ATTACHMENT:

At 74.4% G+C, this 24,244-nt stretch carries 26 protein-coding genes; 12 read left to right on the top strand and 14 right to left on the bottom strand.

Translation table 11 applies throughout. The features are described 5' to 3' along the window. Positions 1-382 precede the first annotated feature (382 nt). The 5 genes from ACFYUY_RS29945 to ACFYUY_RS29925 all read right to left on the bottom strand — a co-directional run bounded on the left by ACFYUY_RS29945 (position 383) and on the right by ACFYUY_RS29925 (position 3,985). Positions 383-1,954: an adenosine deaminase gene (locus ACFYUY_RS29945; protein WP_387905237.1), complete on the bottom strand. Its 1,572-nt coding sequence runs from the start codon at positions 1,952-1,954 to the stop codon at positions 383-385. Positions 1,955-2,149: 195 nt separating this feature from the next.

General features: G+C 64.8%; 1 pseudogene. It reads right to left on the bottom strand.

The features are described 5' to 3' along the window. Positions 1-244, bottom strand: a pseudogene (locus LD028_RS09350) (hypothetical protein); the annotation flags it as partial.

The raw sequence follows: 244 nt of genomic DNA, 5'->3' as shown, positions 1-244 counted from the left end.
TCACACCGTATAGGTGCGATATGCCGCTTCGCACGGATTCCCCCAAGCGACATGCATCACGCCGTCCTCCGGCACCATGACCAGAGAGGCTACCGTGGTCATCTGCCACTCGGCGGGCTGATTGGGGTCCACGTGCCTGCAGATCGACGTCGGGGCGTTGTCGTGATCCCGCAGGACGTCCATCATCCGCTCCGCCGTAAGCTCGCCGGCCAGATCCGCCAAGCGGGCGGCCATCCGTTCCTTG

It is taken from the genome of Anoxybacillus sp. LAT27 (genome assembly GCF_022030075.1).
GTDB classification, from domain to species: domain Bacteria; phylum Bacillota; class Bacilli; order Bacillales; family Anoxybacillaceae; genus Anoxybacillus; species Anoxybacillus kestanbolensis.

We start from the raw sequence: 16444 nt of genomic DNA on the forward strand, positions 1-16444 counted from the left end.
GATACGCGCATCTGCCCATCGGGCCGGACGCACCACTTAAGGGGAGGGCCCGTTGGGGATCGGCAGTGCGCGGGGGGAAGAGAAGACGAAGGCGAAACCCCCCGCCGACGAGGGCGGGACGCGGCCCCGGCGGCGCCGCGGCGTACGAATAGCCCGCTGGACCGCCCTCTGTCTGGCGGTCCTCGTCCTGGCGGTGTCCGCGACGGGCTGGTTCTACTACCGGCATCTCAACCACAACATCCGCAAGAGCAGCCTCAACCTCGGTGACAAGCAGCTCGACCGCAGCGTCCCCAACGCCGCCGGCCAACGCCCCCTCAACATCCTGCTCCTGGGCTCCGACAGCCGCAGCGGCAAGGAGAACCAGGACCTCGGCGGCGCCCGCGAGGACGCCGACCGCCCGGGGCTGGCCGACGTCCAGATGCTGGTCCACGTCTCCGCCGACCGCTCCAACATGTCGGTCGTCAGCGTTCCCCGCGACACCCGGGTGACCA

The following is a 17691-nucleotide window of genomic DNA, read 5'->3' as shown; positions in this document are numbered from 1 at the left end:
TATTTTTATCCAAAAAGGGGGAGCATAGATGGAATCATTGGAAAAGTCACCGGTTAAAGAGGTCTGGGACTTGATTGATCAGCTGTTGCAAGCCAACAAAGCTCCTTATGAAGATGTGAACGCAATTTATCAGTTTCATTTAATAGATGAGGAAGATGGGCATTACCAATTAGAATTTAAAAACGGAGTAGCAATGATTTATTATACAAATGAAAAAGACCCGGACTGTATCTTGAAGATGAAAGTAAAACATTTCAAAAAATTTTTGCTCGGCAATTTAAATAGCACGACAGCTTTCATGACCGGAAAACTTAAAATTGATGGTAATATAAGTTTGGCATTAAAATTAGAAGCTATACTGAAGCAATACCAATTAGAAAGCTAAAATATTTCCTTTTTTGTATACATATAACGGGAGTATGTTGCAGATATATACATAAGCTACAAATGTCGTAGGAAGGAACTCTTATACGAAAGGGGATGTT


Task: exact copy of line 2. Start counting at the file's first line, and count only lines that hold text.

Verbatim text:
Translation table 11 applies throughout. The features are described 5' to 3' along the window. Positions 1-382 precede the first annotated feature (382 nt). The 5 genes from ACFYUY_RS29945 to ACFYUY_RS29925 all read right to left on the bottom strand — a co-directional run bounded on the left by ACFYUY_RS29945 (position 383) and on the right by ACFYUY_RS29925 (position 3,985). Positions 383-1,954: an adenosine deaminase gene (locus ACFYUY_RS29945; protein WP_387905237.1), complete on the bottom strand. Its 1,572-nt coding sequence runs from the start codon at positions 1,952-1,954 to the stop codon at positions 383-385. Positions 1,955-2,149: 195 nt separating this feature from the next.